Gus learns about Vorvodoss – The man in black takes Gus to a basement, scrawled with symbols, a circle on the floor. He lights a few candles and brings Gus into the circle. He tells Gus about Vorvodoss and how evil the elder god is. He tells Gus that, unless something is done to stop him, Vorvodoss will cleanse the earth of humankind. Gus says he’s looking to get into the pandimensional extermination business as a matter of competition. The man gives him a book and a few implements to fight against Vorvodoss’s minions. He also says to never mention Vovodoss’s name unless he is in a place of safety, especially now that he had been marked by one of Vorvadoss’s cultists. Gus is thankful. The man in black says they will stay in touch.
Act I Conflict 2 – Mark Atwood Disappears
Lunch date with Mark -Gus has a lunch date with Mark Atwood. He shows up at the diner and finds Mark, dressed in a Harper Plumbing coverall. He sits across the table from his friend. The lunch is vexing. Mark isn’t himself at all. It’s like his personality has been drained. Gus reminds Mark of their weekly poker game, this to be held at Dierdre—Gus’s fiancé’s—house. She makes the best sandwiches. Mark says he’ll be there.
Poker game – Gus, Mark, and 2 other friends, meet at Dierdre’s place for poker. Mark isn’t himself. He winds up winning everything with his unusual poker face. Usually the group can detect his tells from a mile away, but due to good luck and an unusually stoic demeanor, Mark wins it all. They keep asking Mark if he’s okay. Mark maintains that he is. When it’s time to wrap up, Mark heads out the door, leaving his money. Gus, surprised, gathers the bills and chases Mark down. He has to practically put the money into Mark’s hand and close it before Mark will take it.
Mark is missing – While out on a job, Mark’s wife calls Gus. She tells him that Mark never came home from the poker game. He’s been gone over 24 hours and she doesn’t know what to do. Gus tells her to relax. He’ll see what he can do to track Mark down.
Contacting the man in black – Gus calls the man in black. The man in black meets Gus at a cemetery. They go into a crypt where the same symbols written in the man in black’s basement are scrawled. They discuss Mark Atwood. The man in black says that Mark has probably been turned into a drone. Usually this happens from the top down. Has mark taken a new job on or formed a new business relationship? Gus says Mark has begun work for Harper Plumbing. The man in black says Harper Plumbing is probably an apparatus of Vorvodoss. The man in black will need time to gather a few more agents. Gus asks how much time. The man in black says it will take weeks, not enough time for Gus’s liking.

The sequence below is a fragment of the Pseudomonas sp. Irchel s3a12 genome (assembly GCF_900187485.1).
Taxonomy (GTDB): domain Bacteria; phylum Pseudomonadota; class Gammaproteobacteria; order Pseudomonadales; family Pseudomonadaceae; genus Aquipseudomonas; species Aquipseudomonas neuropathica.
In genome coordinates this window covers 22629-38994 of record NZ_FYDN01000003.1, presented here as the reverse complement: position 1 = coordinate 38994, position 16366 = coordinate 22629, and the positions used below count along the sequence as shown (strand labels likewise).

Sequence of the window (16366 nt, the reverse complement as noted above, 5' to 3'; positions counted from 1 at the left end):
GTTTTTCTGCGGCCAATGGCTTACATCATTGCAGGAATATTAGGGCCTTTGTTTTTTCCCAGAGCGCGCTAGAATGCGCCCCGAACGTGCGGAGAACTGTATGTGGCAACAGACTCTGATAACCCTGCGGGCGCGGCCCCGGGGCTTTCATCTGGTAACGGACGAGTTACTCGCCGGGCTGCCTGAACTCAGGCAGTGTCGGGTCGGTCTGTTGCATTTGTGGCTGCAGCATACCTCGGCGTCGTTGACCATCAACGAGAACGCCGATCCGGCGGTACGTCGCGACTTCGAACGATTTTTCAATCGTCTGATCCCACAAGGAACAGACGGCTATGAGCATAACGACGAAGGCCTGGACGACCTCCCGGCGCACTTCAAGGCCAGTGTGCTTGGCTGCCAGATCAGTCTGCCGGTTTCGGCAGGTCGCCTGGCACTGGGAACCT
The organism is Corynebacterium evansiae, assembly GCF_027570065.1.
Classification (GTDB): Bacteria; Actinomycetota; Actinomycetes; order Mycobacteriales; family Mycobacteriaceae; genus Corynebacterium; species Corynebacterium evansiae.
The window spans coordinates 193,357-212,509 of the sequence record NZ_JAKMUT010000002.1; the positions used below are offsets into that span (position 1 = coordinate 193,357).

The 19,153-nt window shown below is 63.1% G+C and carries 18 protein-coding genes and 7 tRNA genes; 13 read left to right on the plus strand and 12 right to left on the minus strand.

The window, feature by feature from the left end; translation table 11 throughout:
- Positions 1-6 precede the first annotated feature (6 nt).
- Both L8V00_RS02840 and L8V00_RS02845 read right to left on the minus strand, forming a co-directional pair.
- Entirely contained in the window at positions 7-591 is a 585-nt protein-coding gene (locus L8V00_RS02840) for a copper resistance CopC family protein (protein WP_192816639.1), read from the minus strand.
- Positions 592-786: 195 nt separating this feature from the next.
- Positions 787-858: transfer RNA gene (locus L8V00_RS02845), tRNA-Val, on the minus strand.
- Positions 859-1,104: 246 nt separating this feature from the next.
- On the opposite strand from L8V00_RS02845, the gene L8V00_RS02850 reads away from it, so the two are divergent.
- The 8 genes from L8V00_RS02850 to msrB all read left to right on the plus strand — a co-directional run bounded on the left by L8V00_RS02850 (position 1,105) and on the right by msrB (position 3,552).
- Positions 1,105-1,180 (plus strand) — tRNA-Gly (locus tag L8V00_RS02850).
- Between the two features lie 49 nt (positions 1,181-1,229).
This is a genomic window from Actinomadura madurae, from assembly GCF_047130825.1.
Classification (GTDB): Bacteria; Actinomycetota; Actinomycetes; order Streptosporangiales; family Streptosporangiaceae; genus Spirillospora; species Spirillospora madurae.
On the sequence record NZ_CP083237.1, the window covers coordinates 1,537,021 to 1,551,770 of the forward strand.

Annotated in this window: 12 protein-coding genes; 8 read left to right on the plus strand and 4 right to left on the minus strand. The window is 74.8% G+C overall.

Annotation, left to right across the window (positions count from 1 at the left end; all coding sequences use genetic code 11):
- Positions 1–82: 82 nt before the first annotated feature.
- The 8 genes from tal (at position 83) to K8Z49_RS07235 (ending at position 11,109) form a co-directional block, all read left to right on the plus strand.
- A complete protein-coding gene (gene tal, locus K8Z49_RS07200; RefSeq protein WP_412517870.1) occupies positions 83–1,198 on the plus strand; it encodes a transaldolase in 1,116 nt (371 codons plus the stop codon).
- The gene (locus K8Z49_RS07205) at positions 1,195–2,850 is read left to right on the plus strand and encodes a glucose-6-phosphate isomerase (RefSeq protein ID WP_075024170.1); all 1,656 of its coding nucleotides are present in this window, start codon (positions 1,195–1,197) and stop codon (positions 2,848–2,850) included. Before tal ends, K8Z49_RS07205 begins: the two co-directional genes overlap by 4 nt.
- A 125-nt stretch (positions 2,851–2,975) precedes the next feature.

Gus gathers intelligence – Gus goes to a Harper plumbing job site and steals a pair of coveralls. He also finds a memo posted inside the door of the van that Harper will be having a necessary symposium for all regional plumbers. The memo has a date and time. Gus decides to attend.
The symposium – Gus goes to the symposium, wearing the Harper uniform, a hat and wig. The plumbers, nearly 100, sit in a small theater. Jeremy Harper opens the symposium with a few words then introduces Vorvodoss. Vorvodoss comes out onto the podium. All of the plumbers stand and quote a tribute to Vorvodoss. Gus tries to play along. The cultist whom Gus visited earlier, also attending the symposium, fingers Gus and says that he is an imposter. Vorvodoss sets Gus aside as a sacrifice. Harper plumbers go after Gus. Gus barely escapes and heads back to the crypt where earlier he met the man in black.
Once Gus is fingered by Vorvodoss as an imposter and set aside for sacrifice, his life has changed. Now he must evade the cultists of Vorvodoss while keeping his wedding plans. He is also in search of Mark Atwood, who is slated to be his best man.
Act II – Conflict 1
Act II – Conflict 2
Act II – Conflict 3
(Optional Act II – Conflict 4)
Act III – Endgame Conflict
Now it’s your turn
You should have, from a previous assignment, drafted a blank 3-act breakdown document. Time to get to work. Fill in act 1 of your 3-act breakdown form with details for the following plot points and critical features:
Opening Line – Write your opening line.
Hook – Write a paragraph that describes what happens in your hook.
Dye Cast – Write a paragraph that describes how you plan to cast the dye in your story.
Act 1 Conflict – You should already have a pretty solid description of an act 1 conflict sequence from a previous assignment.
Game Changer – Write a paragraph that describes what happens to change the game on your main character. This plot point should force your protagonist into a new world, and fling your story into act 2.
Good luck. I’ll see you next time.
Go to the next step.